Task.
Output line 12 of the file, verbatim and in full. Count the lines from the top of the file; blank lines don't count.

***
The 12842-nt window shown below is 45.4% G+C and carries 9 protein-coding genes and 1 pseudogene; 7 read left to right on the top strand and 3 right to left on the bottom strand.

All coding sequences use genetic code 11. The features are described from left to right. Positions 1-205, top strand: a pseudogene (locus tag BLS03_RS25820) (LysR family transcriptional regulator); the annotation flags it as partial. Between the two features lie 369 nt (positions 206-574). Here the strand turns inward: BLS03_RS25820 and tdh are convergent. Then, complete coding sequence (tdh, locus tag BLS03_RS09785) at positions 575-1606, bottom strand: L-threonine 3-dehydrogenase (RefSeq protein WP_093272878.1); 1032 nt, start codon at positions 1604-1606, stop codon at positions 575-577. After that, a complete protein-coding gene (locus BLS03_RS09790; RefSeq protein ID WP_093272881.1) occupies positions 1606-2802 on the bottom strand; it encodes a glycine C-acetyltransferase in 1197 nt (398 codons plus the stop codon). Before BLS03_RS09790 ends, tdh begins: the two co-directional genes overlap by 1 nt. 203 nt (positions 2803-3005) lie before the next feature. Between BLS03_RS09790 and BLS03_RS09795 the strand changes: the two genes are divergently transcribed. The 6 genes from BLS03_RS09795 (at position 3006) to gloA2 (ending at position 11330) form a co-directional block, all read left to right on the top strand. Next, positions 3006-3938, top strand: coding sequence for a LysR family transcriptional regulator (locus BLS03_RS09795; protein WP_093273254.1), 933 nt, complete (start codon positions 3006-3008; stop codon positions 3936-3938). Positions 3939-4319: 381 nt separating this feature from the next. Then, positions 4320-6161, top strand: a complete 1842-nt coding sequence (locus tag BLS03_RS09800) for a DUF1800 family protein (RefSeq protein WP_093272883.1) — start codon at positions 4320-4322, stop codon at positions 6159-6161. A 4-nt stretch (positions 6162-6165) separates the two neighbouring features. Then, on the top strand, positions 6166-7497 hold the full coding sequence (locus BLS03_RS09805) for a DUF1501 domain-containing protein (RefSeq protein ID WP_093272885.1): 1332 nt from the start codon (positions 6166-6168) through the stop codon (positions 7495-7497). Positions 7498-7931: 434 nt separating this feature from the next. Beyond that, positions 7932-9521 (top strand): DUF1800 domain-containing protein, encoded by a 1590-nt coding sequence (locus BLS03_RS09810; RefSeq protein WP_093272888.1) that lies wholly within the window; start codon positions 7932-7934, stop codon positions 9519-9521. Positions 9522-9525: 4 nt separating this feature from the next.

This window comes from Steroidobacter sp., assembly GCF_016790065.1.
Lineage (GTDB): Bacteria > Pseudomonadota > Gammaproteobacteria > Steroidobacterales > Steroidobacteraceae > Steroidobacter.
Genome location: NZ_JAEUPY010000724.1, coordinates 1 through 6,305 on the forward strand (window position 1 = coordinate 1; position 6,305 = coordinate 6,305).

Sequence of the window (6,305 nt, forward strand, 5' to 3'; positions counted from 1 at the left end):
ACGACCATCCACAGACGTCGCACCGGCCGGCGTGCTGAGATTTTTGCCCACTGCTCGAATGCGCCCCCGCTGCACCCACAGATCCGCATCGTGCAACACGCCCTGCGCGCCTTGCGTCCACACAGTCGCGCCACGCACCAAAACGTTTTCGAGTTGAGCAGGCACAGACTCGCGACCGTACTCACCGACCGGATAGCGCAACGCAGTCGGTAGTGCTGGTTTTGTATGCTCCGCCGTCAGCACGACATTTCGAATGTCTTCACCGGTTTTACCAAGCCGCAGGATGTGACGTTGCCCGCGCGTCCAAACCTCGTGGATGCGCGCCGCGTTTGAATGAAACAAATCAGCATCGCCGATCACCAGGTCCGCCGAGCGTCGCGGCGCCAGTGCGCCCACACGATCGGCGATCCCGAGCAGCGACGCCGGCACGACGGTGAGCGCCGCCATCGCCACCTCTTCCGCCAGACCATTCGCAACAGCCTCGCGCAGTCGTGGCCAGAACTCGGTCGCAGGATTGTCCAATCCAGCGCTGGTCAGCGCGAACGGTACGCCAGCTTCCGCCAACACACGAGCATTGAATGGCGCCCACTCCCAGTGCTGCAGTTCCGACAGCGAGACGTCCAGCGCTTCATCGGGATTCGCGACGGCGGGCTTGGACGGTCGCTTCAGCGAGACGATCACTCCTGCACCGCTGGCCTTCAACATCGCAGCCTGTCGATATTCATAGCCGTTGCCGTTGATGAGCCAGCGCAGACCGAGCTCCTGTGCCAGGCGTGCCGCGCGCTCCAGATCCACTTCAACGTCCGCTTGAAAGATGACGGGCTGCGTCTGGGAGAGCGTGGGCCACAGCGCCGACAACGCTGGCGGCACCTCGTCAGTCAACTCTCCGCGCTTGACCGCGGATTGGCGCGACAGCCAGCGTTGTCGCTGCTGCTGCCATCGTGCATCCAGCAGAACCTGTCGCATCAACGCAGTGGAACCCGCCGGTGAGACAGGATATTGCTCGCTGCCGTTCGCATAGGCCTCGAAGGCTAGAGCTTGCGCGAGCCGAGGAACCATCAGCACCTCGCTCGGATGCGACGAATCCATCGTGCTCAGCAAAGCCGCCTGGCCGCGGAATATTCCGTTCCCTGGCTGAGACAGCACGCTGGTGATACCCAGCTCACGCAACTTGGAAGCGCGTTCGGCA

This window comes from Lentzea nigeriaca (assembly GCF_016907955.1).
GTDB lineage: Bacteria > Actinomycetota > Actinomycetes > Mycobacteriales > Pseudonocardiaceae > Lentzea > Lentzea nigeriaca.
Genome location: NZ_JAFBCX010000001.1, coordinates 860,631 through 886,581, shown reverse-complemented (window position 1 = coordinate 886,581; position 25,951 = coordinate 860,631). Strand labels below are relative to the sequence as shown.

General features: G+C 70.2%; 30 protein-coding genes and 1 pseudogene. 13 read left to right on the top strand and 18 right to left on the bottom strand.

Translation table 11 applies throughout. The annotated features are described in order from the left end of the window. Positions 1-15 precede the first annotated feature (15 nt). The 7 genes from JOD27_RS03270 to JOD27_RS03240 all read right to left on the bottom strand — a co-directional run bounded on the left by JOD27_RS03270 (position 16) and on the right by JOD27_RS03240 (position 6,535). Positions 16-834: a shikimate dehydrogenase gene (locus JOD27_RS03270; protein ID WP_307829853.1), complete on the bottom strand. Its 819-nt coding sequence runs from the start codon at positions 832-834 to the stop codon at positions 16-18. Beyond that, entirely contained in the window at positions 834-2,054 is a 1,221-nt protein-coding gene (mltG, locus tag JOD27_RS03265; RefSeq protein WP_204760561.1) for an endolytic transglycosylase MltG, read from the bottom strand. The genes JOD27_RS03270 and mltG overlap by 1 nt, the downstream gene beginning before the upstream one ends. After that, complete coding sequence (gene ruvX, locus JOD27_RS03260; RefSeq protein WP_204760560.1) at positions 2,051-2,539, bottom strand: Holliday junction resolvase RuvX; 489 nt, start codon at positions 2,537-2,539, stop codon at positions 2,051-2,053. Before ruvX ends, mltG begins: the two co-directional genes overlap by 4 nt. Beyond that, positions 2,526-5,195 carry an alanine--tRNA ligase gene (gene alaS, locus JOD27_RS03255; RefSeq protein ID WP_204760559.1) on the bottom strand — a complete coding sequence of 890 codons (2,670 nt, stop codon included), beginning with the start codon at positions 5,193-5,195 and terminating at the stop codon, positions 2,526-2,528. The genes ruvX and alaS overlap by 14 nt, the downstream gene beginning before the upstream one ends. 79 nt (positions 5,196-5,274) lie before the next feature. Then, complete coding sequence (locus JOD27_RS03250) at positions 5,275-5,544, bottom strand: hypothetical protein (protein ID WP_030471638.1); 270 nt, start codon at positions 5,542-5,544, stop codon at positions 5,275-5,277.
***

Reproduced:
Translation table 11 applies throughout. The annotated features are described in order from the left end of the window. Positions 1-15 precede the first annotated feature (15 nt). The 7 genes from JOD27_RS03270 to JOD27_RS03240 all read right to left on the bottom strand — a co-directional run bounded on the left by JOD27_RS03270 (position 16) and on the right by JOD27_RS03240 (position 6,535). Positions 16-834: a shikimate dehydrogenase gene (locus JOD27_RS03270; protein ID WP_307829853.1), complete on the bottom strand. Its 819-nt coding sequence runs from the start codon at positions 832-834 to the stop codon at positions 16-18. Beyond that, entirely contained in the window at positions 834-2,054 is a 1,221-nt protein-coding gene (mltG, locus tag JOD27_RS03265; RefSeq protein WP_204760561.1) for an endolytic transglycosylase MltG, read from the bottom strand. The genes JOD27_RS03270 and mltG overlap by 1 nt, the downstream gene beginning before the upstream one ends. After that, complete coding sequence (gene ruvX, locus JOD27_RS03260; RefSeq protein WP_204760560.1) at positions 2,051-2,539, bottom strand: Holliday junction resolvase RuvX; 489 nt, start codon at positions 2,537-2,539, stop codon at positions 2,051-2,053. Before ruvX ends, mltG begins: the two co-directional genes overlap by 4 nt. Beyond that, positions 2,526-5,195 carry an alanine--tRNA ligase gene (gene alaS, locus JOD27_RS03255; RefSeq protein ID WP_204760559.1) on the bottom strand — a complete coding sequence of 890 codons (2,670 nt, stop codon included), beginning with the start codon at positions 5,193-5,195 and terminating at the stop codon, positions 2,526-2,528. The genes ruvX and alaS overlap by 14 nt, the downstream gene beginning before the upstream one ends. 79 nt (positions 5,196-5,274) lie before the next feature. Then, complete coding sequence (locus JOD27_RS03250) at positions 5,275-5,544, bottom strand: hypothetical protein (protein ID WP_030471638.1); 270 nt, start codon at positions 5,542-5,544, stop codon at positions 5,275-5,277.